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Thanks for the question.
Did you think that both of these cases were idiopathic? I do reach for the vincristine quickly. They would get this on the day of presentation. Regardless of the underlying cause (whether the thrombocytopenia is primary or secondary), the vincristine will increase platelet release from the bone marrow.
It is completely appropriate to give IV steroids in these cases. I would then transition to oral prednisolone when dog will tolerate oral medication.
Beyond administration of vincristine for management of acute and severe thrombocytopenia, there are no prospective, controlled studies documenting efficacy of adjunctive immunomodulatory agents in treatment of dogs with primary IMT. However, retrospective studies and case series of canine primary IMT report on use of azathioprine, cyclosporine, and mycophenolate mofetil in combination with corticosteroids (with or without vincristine). It is not possible to make conclusions regarding their efficacy, however. There is a case report describing treatment with mycophenolate mofetil (median dosage 8.5 mg/kg PO q 12 h) as a single agent in 5 dogs with presumptive primary IMT in which corticosteroids were considered contraindicated due to chronic nonsteroidal anti-inflammatory drug administration. All 5 dogs achieved a complete remission, with the time for platelet recovery ranging from 2 to 6 days and no evidence of relapse during a median follow-up time of 16 months (range 5 to 32 months).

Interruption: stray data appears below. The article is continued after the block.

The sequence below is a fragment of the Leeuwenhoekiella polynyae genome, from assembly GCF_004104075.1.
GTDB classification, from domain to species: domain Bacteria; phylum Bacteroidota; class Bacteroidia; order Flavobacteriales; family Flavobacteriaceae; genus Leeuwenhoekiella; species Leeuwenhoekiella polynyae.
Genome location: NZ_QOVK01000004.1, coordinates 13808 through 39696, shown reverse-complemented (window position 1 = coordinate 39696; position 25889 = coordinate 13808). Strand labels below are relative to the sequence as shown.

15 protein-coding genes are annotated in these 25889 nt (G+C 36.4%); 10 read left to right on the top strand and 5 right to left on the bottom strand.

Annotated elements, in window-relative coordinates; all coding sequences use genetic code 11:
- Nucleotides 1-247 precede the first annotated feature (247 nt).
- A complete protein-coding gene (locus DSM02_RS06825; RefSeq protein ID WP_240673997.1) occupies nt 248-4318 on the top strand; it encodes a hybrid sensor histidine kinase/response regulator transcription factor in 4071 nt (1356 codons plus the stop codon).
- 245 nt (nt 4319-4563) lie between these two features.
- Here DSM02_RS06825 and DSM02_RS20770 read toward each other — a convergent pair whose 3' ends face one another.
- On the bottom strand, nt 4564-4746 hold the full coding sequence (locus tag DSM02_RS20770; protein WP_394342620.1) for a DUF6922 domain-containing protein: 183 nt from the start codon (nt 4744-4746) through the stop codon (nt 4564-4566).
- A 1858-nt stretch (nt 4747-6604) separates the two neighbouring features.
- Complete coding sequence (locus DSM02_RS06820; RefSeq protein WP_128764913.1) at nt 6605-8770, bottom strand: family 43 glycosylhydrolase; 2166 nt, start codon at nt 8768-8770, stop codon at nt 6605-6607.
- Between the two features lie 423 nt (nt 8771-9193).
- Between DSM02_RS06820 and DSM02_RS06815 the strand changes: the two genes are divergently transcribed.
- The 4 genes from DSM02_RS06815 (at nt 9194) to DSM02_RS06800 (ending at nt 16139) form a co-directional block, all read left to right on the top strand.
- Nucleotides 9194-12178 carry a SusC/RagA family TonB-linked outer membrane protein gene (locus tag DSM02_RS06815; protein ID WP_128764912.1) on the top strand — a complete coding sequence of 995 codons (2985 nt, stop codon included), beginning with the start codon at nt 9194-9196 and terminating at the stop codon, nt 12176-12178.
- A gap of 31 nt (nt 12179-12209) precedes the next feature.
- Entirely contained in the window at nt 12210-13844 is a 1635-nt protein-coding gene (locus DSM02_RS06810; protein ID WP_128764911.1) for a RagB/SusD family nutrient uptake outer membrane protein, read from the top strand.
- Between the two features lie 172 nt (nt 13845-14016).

Hope that helps.